Making Amends With The Environment: Why does the EIA draft 2020 threaten sustainability?

The Environment ministry released the Environment Impact Assessment (EIA)  draft in March 2020, limiting public participation in environmental clearances and bolstering the government’s discretionary power. We take a look at the changes proposed and why these amendments need emends. 

Just this May, India witnessed two major industrial oil and gas leaks in Assam and Visakhapatnam. Both the incidents claimed at least 13 lives and left thousands injured or displaced. The toxic gases released into the atmosphere severely affected the biodiversity of the areas, especially in Assam owing to the proximity from the Dibru-Saikhowa National park. Amid the memories of these horrors, is the draft of the Environment Impact Assessment (EIA) notification 2020 by the Ministry of Environment, Forest and Climate change (MoEFCC) which further relaxes the environment clearance rules and gives undue advantages to industries and corporations under “ease of doing business”.

What is EIA? 

India issued its first EIA notification in 1994, under the Environment (Protection) Act of 1986. The United Nations Environment Programme (UNEP) defines EIA as a tool used to identify the environmental, social, and economic impacts of a project at its early stages and design solutions to reduce adverse impacts. By using EIA both environmental and economic benefits can be achieved, such as reduced cost and time of project implementation, avoided treatment/clean-up costs, and impacts of laws and regulations. [1.] However, the current draft of EIA renounces the core principle of starting an assessment before the project has begun. It offers the provision of post-facto clearance.

THE EIA draft 2020…

The projects operating in violation of the Environment Act will be able to apply for clearance. All they need are additional Terms of Reference (ToR) on the assessment of ecological damage, remediation and resource augmentation plans.This is despite a Supreme Court order dated April 1st which held “ex post facto environmental clearances” contrary to law. [3.]

The draft gives the authority to report such environmental violations only to government bodies or the project developer themselves. There is no scope for public complaints. Additionally, the new draft exempts various projects from public consultation. For example, linear projects such as roads and pipelines in border areas will not require any public hearing. The ‘border area’ is defined as “area falling within 100 kilometers aerial distance from the Line of Actual Control with bordering countries of India.” [2.] This covers the sensitive biodiversity and terrain of the North-East. Even in the case where there is a public consultation, the public will now only be given 20 days to object to a project instead of 30. For communities, to understand an impact report, which might not even be in their native language and submit a written objection, all within 20 days, is a mammoth task.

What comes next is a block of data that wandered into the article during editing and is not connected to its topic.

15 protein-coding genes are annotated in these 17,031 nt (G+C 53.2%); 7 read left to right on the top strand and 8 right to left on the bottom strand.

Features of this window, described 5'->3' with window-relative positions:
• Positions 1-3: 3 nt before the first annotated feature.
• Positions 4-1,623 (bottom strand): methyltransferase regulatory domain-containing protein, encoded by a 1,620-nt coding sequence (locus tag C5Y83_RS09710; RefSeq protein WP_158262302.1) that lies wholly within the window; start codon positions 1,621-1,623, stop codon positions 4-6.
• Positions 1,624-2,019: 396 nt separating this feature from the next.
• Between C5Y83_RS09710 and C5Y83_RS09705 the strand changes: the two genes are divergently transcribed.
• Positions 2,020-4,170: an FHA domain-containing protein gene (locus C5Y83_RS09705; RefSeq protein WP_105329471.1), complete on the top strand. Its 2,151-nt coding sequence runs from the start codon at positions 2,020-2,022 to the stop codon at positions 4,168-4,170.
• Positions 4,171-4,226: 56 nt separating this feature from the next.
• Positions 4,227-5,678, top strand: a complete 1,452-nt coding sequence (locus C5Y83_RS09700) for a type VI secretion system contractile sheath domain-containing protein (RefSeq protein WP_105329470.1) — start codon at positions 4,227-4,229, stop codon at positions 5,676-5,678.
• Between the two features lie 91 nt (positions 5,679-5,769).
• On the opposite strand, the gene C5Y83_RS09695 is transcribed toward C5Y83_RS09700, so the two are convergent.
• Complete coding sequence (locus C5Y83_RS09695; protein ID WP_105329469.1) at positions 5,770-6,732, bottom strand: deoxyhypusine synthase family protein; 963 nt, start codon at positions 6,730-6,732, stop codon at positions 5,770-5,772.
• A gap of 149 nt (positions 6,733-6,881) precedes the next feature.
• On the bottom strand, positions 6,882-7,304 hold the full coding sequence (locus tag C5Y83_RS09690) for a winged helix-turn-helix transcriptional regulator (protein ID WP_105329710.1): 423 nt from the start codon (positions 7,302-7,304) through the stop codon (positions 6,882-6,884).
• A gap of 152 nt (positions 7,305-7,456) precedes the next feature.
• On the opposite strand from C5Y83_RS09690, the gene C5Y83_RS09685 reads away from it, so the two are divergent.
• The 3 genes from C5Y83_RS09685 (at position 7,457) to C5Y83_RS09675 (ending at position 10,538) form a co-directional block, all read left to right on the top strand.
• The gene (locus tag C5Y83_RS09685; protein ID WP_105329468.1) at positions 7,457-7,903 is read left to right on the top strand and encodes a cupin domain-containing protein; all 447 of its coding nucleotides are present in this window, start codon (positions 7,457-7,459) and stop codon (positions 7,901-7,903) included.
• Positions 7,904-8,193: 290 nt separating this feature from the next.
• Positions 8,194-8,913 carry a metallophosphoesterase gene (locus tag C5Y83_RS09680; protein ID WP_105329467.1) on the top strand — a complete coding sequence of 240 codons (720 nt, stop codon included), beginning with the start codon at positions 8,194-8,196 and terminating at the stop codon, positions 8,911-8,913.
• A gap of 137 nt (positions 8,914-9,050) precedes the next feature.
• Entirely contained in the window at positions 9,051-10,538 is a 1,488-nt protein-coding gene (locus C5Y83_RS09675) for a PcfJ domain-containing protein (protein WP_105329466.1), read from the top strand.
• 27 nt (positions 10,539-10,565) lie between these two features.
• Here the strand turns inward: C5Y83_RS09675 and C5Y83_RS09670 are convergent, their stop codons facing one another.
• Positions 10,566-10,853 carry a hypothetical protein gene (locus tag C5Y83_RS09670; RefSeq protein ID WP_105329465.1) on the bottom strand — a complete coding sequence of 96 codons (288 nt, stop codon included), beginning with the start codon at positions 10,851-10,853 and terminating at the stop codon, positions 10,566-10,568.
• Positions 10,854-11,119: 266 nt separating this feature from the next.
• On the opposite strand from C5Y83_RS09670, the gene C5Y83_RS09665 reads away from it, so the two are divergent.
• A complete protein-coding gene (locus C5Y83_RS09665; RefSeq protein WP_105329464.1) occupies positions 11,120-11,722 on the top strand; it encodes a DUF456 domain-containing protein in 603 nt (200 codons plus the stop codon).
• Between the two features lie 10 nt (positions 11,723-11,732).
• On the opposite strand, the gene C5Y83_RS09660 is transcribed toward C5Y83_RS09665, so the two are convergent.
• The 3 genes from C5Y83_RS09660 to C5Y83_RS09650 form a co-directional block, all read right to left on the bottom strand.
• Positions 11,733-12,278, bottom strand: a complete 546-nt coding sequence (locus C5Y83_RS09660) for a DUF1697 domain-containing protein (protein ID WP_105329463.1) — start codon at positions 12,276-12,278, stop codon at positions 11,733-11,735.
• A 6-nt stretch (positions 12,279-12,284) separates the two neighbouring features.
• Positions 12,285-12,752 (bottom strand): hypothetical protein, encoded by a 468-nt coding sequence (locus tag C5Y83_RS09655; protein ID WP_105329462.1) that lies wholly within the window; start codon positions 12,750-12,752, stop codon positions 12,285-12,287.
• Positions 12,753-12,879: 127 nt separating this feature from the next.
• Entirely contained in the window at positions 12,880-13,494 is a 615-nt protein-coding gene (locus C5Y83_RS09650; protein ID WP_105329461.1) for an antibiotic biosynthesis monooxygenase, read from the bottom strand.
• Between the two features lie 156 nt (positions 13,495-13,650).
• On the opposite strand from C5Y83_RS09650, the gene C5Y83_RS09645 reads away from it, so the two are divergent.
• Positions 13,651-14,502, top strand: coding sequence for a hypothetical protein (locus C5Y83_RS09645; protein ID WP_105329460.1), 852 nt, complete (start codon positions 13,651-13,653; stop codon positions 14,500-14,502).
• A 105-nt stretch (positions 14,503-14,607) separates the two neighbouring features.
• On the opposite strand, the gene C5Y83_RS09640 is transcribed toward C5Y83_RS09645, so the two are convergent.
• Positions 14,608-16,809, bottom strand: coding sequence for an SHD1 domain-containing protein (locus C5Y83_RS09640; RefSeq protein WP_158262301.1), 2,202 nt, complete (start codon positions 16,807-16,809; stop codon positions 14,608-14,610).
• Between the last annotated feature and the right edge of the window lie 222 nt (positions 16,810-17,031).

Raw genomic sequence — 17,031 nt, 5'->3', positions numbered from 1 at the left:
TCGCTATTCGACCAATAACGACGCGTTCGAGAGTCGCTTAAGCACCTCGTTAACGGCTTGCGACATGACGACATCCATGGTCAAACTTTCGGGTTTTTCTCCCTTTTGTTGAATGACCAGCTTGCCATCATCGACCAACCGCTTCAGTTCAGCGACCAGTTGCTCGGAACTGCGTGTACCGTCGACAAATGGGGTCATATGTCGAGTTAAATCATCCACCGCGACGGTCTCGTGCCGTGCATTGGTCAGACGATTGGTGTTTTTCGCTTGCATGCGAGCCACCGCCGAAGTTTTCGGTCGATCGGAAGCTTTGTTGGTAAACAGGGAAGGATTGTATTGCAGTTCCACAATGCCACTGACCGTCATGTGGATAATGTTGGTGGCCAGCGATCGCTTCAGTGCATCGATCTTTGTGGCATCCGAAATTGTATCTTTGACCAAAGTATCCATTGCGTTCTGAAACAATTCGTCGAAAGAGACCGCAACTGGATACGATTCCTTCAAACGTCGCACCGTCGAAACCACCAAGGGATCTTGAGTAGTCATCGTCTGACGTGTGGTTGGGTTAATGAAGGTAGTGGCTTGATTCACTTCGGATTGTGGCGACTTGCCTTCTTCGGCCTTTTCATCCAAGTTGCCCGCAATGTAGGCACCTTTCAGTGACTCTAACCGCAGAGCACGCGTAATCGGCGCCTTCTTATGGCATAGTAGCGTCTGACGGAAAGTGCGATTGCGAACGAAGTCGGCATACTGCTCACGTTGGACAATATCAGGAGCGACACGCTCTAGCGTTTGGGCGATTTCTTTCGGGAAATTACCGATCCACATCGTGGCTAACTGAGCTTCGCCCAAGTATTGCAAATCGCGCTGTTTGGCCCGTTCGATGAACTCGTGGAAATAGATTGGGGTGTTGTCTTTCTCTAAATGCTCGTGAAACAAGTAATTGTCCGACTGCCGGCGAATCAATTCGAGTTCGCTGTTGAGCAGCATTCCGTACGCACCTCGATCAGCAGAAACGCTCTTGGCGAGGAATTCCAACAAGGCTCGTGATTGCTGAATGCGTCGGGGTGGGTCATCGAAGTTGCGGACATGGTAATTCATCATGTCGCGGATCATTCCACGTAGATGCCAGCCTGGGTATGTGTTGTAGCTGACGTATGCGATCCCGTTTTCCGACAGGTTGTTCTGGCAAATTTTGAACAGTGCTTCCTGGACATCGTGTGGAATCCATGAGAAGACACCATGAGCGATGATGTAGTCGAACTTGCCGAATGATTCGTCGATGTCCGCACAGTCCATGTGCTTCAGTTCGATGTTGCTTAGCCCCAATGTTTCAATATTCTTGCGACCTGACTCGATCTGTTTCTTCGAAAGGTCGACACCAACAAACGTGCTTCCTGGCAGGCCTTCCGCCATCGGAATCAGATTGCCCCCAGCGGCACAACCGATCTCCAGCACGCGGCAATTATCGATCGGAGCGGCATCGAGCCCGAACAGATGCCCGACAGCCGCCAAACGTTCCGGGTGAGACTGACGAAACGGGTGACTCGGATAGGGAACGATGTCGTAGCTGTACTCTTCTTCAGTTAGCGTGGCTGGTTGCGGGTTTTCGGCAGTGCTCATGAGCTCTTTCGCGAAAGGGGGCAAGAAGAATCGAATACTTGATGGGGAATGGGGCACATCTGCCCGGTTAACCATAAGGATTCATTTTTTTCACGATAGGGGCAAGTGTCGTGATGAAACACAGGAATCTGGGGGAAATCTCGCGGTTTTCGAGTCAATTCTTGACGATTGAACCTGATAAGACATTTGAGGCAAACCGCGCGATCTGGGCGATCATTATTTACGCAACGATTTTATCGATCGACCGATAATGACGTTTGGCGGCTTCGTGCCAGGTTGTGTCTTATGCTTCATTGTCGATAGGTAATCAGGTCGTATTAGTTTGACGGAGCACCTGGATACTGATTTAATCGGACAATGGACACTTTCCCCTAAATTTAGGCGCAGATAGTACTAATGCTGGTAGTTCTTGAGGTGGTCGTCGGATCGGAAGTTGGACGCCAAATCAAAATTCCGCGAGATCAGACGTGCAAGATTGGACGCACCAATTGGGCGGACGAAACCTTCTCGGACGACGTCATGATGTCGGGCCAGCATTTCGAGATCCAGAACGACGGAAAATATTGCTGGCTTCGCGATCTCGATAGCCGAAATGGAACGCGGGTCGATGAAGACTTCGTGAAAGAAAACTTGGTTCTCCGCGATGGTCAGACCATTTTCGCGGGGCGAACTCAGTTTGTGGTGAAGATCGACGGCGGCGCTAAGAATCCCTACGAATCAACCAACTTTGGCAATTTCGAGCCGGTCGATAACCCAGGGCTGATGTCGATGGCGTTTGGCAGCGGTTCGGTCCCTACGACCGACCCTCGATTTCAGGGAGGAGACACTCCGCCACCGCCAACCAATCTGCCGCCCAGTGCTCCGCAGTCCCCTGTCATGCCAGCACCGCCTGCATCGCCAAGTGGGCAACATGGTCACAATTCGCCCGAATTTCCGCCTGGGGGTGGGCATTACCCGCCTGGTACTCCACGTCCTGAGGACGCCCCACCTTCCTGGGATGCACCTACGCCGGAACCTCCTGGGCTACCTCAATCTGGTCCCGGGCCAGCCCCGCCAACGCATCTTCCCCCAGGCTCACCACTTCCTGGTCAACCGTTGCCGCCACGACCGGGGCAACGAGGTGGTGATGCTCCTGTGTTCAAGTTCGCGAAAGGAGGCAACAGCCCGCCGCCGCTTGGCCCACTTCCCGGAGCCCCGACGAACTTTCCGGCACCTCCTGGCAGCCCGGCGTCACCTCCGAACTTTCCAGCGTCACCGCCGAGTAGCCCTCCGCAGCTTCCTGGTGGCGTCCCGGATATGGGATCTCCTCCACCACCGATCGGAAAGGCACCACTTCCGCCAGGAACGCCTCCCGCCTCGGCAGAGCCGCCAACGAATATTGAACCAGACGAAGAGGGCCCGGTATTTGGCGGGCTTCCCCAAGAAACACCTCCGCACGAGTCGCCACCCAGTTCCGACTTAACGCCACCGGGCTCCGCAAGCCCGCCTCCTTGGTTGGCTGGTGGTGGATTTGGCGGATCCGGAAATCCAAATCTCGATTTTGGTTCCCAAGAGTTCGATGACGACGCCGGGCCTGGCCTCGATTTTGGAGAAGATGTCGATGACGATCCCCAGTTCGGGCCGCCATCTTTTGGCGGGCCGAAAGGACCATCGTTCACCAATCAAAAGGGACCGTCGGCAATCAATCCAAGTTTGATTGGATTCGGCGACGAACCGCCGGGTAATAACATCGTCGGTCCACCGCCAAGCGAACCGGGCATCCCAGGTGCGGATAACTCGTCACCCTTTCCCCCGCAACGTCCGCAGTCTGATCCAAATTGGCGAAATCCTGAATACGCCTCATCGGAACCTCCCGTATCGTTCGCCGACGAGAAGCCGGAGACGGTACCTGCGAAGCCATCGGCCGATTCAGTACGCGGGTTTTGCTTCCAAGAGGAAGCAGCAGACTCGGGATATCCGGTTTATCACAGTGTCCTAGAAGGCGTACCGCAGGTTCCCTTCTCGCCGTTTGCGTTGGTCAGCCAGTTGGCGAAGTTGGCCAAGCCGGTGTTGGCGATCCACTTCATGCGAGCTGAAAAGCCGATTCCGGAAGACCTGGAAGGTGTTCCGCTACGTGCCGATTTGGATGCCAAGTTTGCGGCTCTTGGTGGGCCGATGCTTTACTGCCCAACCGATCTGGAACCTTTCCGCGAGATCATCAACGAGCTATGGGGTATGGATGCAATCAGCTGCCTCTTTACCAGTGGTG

The new draft also marks a long list of projects as outside the purview of the EIA, including inland waterways and highway expansion plans. If the government deems any project, including national defense and security, to be of “strategic importance” it can grant the project a clearance directly and abstain all information from the public domain. The other point of concern is that construction projects of up to 150,000 sq. m. are excluded from EIA. Transportation of construction materials and actual construction are major air pollutants and according to Delhi Pollution Control Committee (DPCC) officials, account for about 30% of air pollution in the capital. [4.] The draft also suggests increasing the time validity of clearance licenses and submission of yearly compliance reports, instead of the usual half-yearly. LG polymers chemical plant, where Vizag gas leak occurred, had no proper expansion clearance. The new draft now legalizes such expansions for existing projects which have prior environment clearance.

What does it mean? 

Development activities that don’t take environmental considerations into account are catastrophic to humanity and the ecosystem. Overexploitation of natural resources, endangered wildlife, and devastating untimely natural calamities are all signs of reckless development. Environmental Impact Assessment is a tool to ensure sustainable development and accountability for industrialists. Preserving the environment can ease economic development by saving the large scale costs of dealing with the negative externalities.

“We do not inherit the Earth from our ancestors; we borrow it from our children.” 

Therefore, we must safeguard the rights of our future generations by raising our voices today. Speak for your right to a cleaner environment.

Actions we can take:

Send your suggestions to

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Read the EIA 2020 draft:




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